During the middle of March my internet stopped working. One minute I was surfing the web and the next I was filled with fear as the google chrome dinosaur told me he couldn’t display the page.
The whole family couldn’t connect to the internet either so we did the whole trouble shooting thing; unplugging leads, checking phone connections were OK, blowing dust off of things…alas the internet still wouldn’t work.
At this point I was a little nervous. I need the internet.
The next day, with the internet still not working, dad took one for the team and spent an age on the phone to someone in America who was following a script and was about as much help as a chocolate tea pot. She told him to plug different things in and take other things out and she ran some tests which all came back as ‘inconclusive’. Hurrah. Then she dropped the bombshell…an engineer couldn’t come out and fix it until the FIRST OF APRIL. TWO WHOLE WEEKS AWAY.
Like, fo real?
To cut a long story short, we switched broadband providers but still had to wait over two weeks until the swapping was complete.
So, my friends, what would you do if you didn’t have internet for two weeks?
Yeah, I nearly did. See, the internet is my life. The first thing I do when I wake up is check social media, the last thing I do before I go to bed is check social media. I talk to friends on social media. I catch up with TV online. I order the weekly food shopping online. I download books online. I use the online library. MY WHOLE LIFE REVOLVES AROUND BEING ONLINE.
I felt like I was suddenly disconnected from everything that I needed in my life. I had a small amount of phone data left and so rationed it to be able to check social media a few times a day, because, god forbid, I couldn’t miss out on anything.
But as the days started to move along, I realised that I have a seriously unhealthy relationship with the internet. It’s like my backbone. I would find my hands instinctively reaching for my phone to check Twitter or thinking ‘let me just google that’ and I couldn’t. I couldn’t do anything online.
Instead I had to find other ways to fill the never-ending days. It hit home, during those two and a bit weeks, how much of my day I waste online. I suddenly had all of the time in the world and it was a daunting experience.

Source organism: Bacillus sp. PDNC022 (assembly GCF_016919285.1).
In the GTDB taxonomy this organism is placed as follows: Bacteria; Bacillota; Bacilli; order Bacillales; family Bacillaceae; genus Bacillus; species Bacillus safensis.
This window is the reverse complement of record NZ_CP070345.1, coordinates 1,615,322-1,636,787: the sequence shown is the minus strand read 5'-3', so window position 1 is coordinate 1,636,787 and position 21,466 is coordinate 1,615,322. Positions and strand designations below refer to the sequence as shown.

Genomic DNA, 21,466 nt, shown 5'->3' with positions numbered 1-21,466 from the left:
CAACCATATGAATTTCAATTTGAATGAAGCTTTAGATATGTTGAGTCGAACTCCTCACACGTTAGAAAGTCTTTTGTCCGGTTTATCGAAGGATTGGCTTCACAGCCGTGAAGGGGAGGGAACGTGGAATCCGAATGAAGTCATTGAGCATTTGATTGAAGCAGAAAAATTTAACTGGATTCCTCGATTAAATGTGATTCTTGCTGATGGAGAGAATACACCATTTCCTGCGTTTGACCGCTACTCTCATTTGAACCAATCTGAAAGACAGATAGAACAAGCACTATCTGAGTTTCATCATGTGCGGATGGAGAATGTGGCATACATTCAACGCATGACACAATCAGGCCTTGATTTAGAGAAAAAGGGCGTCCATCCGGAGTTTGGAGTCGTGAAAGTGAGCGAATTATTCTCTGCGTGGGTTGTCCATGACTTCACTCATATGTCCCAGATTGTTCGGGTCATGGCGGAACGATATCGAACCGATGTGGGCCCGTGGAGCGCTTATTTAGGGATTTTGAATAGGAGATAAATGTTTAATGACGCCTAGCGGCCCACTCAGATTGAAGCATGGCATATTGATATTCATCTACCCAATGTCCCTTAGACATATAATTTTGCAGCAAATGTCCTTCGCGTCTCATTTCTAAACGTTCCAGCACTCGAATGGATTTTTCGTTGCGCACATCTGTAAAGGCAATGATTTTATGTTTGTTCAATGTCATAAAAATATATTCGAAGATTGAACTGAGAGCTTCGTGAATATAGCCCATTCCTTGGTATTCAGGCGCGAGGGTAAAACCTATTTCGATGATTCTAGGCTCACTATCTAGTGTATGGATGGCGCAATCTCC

I started sitting at my desk, listening to the Wicked soundtrack and colouring in a children’s garden colouring book. I started watching TV when it was on, instead of on catch up. I spent time with my parents. I did a lot of gardening. I read. I wrote a lot of my novel. It was actually a very productive time for me and as the days passed, my fear of missing out reduced and I began to find life without the internet was actually pretty cool.
There was no stress and pressure to tweet all day long, there wasn’t the need to keep up with my blogging, I didn’t have to take lots of photos for Instagram. I didn’t care that I was behind on my YouTube subscriptions. I felt so unburdened and SO relaxed. Instead of checking social media when I woke up, I looked out the window instead, I watched my fish swim around their tank, I read a bit of a book.
And I realised that the internet has taken over my life. I am a self-confessed internet addict. If I’m not online I get really intense FOMO, if I’m doing something I have the urge to tweet about it, when I’m thinking about things I write blog posts in my head. My whole world revolves around the internet. And, sadly, I don’t think I’m the only one.
When we got the text to say ‘your internet is working again’ I was excited beyond belief but as we followed the instructions and plugged things in and turned things on, I actually didn’t want to have the internet back. I wanted to prolong my internet free time because it had been such a calming and relaxing experience.
I finally got back online and wasted no time catching up on all the things I’d missed out on. It was an almost euphoric feeling, being able to sit with my laptop and explore the whole of the internet again.
But, like an addict who gets a high, I very quickly came crashing back down to earth and felt suddenly really really really under pressure again. And it was horrible. Suddenly I needed to think of witty tweets again, I needed to update my blog, I had to keep up with everything that was going on and to be brutally honest, I didn’t give a fuck about most of it. Being away from the internet made me realise what is actually important in my life. And social media, blogging and YouTube and all that stuff…well, it isn’t important.
What is important is having ‘you’ time, spending time with family, relaxing, not feeling under pressure to update people constantly on your life. It’s important to spend time not looking at a screen, to actually talk to people in real life, to spend time connecting to the real world around you.
And for a long time I haven’t been doing enough of that.
But I hope that will change. I am going to start spending less time on the internet, less time blogging less time trying to perfectly craft a tweet. Less time caring what people on social media think of me, less time watching videos of people that present unrealistic versions of real life.
I’m going to focus on real things that make me happy. Like my writing and reading and spending time with people I love and doing yoga and colouring in and just being more in the moment. Rather than wasting hours sitting on the internet wondering why I feel so depressed.
Are you willing to take the challenge? Could you last two weeks without the internet? Do you think you’d find it as hard as I did?
For me it was a blessing in disguise. It gave me a much needed reality check and I can’t tell you how much I wish everyone could go through it too. I want everyone to reassess their relationship with the internet and realise that it’s not the be all and end all.
Go on. Switch it off. I dare you...